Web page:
Guerilla user testing is a low cost method of user testing. The term ‘guerilla’ refers to its ‘out in the wild’ style, in the fact that it can be conducted anywhere eg cafe, library, train station etc, essentially anywhere where there is significant footfall.
How does guerilla testing work
Guerilla testing works well to quickly validate how effective a design is on its intended audience, whether certain functionality works in the way it is supposed to, or even establishing whether a brand or proposition is clear.
This approach is quick and relatively easy to set up. Participants are not recruited but are ‘approached’ by those persons conducting the sessions. The sessions themselves are short, typically between 15-30 minutes and are loosely structured around specific key research objectives. The output is typically ‘qualitative’ so insight is often rich and detailed.
Anyone on the service team can conduct ‘guerilla testing’ on their site or service but often the best scenario is for a researcher to run the sessions with the designer or developer. The researcher can help with defining the tasks, moderating the sessions as well as provide a level of ‘objectivity’ by not being the person who designed or built what is being evaluated. Involving the designer / developer in the sessions enables them to see first hand ‘real’ people interacting with their product, where there are areas for improvement and how they might go about resolving any issues.
This approach also does away with any lengthy reporting back. Insights can be observed, taken away and fed back into the design process almost immediately. However, a brief summary with key findings and recommendations can be written up as a more formal record. It is a method that suits the ‘agile framework’ well.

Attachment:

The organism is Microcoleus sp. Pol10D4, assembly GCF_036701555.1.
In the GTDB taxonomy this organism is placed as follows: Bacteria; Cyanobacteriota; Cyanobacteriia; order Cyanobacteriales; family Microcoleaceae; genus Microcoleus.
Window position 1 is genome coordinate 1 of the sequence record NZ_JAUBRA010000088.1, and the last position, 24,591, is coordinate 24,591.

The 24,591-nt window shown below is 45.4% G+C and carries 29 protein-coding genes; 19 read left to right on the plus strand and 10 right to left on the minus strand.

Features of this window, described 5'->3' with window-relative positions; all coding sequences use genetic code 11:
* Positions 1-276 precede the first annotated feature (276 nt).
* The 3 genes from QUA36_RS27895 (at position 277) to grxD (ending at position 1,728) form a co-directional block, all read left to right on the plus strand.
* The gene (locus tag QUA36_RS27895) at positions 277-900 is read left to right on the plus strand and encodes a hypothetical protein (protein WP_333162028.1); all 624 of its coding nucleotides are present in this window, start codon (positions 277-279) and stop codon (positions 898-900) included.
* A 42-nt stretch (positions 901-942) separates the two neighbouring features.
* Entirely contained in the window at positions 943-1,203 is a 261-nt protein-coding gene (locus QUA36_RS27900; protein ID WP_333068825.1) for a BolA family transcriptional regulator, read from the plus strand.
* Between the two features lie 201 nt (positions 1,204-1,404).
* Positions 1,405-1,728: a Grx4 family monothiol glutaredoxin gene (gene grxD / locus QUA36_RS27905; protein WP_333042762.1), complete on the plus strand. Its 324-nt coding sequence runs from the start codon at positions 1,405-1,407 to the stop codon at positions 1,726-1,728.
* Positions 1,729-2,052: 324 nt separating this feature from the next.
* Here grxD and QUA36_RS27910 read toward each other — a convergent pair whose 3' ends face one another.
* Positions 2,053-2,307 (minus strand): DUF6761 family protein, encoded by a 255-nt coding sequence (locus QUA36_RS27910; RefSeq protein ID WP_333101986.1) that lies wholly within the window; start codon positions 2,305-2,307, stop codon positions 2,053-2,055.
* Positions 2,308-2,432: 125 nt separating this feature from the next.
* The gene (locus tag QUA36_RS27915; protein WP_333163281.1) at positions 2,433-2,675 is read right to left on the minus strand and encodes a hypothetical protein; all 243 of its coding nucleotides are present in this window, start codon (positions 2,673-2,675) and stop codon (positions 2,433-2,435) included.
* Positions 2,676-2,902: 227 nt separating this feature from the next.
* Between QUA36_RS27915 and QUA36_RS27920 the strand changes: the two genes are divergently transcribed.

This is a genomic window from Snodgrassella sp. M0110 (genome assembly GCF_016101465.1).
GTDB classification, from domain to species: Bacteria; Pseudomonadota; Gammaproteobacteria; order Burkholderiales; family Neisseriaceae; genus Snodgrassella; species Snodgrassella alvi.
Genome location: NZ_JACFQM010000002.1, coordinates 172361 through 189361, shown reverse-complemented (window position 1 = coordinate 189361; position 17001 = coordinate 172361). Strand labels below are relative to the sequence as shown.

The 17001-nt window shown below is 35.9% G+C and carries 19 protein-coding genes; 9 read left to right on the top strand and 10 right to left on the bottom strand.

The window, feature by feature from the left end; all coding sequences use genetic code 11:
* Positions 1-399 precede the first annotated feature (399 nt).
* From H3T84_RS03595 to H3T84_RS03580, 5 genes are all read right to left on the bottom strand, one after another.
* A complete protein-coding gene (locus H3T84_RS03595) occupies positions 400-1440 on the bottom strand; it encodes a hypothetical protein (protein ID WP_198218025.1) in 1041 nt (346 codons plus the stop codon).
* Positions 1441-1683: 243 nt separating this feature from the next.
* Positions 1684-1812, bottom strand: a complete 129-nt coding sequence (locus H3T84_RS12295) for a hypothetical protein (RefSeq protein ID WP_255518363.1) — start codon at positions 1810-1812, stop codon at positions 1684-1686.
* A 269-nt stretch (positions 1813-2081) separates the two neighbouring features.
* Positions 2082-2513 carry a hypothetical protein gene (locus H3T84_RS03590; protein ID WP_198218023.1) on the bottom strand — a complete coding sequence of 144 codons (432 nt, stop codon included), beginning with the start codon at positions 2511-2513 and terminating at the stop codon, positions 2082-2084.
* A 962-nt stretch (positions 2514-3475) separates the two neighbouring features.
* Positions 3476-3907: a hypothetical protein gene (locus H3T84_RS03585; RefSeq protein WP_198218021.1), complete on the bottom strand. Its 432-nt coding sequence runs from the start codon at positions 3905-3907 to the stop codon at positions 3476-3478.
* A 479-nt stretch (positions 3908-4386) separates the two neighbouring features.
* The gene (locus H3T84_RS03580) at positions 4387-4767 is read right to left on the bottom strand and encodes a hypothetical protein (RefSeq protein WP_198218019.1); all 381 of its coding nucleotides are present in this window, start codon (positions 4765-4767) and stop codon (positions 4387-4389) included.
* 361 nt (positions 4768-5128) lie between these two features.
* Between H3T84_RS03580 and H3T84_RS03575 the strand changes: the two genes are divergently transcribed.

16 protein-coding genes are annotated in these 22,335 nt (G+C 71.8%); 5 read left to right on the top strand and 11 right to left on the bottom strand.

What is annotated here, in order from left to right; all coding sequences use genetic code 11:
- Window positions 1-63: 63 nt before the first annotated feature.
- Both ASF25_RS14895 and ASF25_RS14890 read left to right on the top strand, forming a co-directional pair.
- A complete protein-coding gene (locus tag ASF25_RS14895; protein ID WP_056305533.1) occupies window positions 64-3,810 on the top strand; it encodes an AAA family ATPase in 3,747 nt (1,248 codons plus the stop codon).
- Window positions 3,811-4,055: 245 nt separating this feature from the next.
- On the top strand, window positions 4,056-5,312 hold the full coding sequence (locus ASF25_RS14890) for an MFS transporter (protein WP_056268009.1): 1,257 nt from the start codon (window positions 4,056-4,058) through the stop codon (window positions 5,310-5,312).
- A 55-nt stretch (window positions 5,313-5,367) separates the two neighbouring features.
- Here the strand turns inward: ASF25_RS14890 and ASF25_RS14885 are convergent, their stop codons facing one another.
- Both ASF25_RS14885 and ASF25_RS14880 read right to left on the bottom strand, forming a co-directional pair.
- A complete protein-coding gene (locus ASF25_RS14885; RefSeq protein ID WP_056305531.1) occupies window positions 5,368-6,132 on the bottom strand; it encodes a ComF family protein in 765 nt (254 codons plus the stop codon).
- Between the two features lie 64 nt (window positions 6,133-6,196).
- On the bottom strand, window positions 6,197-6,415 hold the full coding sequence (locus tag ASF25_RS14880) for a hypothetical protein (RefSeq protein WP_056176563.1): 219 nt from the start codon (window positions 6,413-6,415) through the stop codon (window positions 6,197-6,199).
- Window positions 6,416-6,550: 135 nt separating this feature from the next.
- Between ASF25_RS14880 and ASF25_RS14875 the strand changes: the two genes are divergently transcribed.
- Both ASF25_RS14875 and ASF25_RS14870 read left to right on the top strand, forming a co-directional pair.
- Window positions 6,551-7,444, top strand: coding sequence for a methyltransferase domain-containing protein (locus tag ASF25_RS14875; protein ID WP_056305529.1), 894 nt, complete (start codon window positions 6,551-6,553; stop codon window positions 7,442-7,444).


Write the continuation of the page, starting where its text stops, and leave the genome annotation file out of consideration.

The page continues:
Where and how you might use it
Guerilla testing can be used throughout the service lifecycle. As it is cheap to set up, run and report back on, it is a method that can be used frequently.
There are a few logistics that should be taken into consideration before conducting any guerilla testing;
- always ask permission first to speak with people
- outline briefly the purpose of the research
- reassure them about confidentiality
- keep it simple and quick
- consider the location and set up carefully eg a busy train station may have the footfall but people might be in too much of a hurry to spare the time
- providing incentives for audience participation is not required or necessary (however, depending on where you are running your sessions chocolates are often a welcome ‘thank you’ for peoples’ time)
Remember, whenever recording sessions you must seek permission from the participant first. Provide them with a written consent form for them to sign.
Weaknesses and when not to use
The key weakness of guerilla testing as a research method it that is not statistically robust and participants may not always match your ‘target’ audience in terms of skills, expertise, knowledge.
Number and types of participants
This can vary from between 6-12 participants in any given round of guerilla testing. It is very much dependent on where and when those sessions are conducted.
16 teenagers evaluated the National Citizen Service website. Sessions were conducted in the canteen of a further education college in Nottingham. Usability and editorial findings were discovered and quickly fed back to the development teams. The whole process took 2 days.